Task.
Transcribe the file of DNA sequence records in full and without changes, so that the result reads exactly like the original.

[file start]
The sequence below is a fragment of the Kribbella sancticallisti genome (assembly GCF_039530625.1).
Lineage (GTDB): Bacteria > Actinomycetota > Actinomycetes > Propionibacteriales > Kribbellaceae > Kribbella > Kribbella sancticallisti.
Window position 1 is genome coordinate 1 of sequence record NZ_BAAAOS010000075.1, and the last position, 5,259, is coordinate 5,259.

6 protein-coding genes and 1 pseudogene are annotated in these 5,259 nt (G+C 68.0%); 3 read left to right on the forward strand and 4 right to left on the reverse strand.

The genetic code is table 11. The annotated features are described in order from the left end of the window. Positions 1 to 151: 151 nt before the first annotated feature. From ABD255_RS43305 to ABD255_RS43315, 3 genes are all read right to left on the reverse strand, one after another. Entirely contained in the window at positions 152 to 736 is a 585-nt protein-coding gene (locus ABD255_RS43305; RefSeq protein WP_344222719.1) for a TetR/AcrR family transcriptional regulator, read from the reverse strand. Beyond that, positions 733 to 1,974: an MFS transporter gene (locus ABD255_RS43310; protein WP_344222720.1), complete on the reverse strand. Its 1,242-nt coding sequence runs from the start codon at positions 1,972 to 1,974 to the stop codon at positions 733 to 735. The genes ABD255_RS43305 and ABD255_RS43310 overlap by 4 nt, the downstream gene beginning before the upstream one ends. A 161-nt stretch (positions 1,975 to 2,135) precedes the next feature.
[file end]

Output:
The sequence below is a fragment of the Kribbella sancticallisti genome (assembly GCF_039530625.1).
Lineage (GTDB): Bacteria > Actinomycetota > Actinomycetes > Propionibacteriales > Kribbellaceae > Kribbella > Kribbella sancticallisti.
Window position 1 is genome coordinate 1 of sequence record NZ_BAAAOS010000075.1, and the last position, 5,259, is coordinate 5,259.

6 protein-coding genes and 1 pseudogene are annotated in these 5,259 nt (G+C 68.0%); 3 read left to right on the forward strand and 4 right to left on the reverse strand.

The genetic code is table 11. The annotated features are described in order from the left end of the window. Positions 1 to 151: 151 nt before the first annotated feature. From ABD255_RS43305 to ABD255_RS43315, 3 genes are all read right to left on the reverse strand, one after another. Entirely contained in the window at positions 152 to 736 is a 585-nt protein-coding gene (locus ABD255_RS43305; RefSeq protein WP_344222719.1) for a TetR/AcrR family transcriptional regulator, read from the reverse strand. Beyond that, positions 733 to 1,974: an MFS transporter gene (locus ABD255_RS43310; protein WP_344222720.1), complete on the reverse strand. Its 1,242-nt coding sequence runs from the start codon at positions 1,972 to 1,974 to the stop codon at positions 733 to 735. The genes ABD255_RS43305 and ABD255_RS43310 overlap by 4 nt, the downstream gene beginning before the upstream one ends. A 161-nt stretch (positions 1,975 to 2,135) precedes the next feature.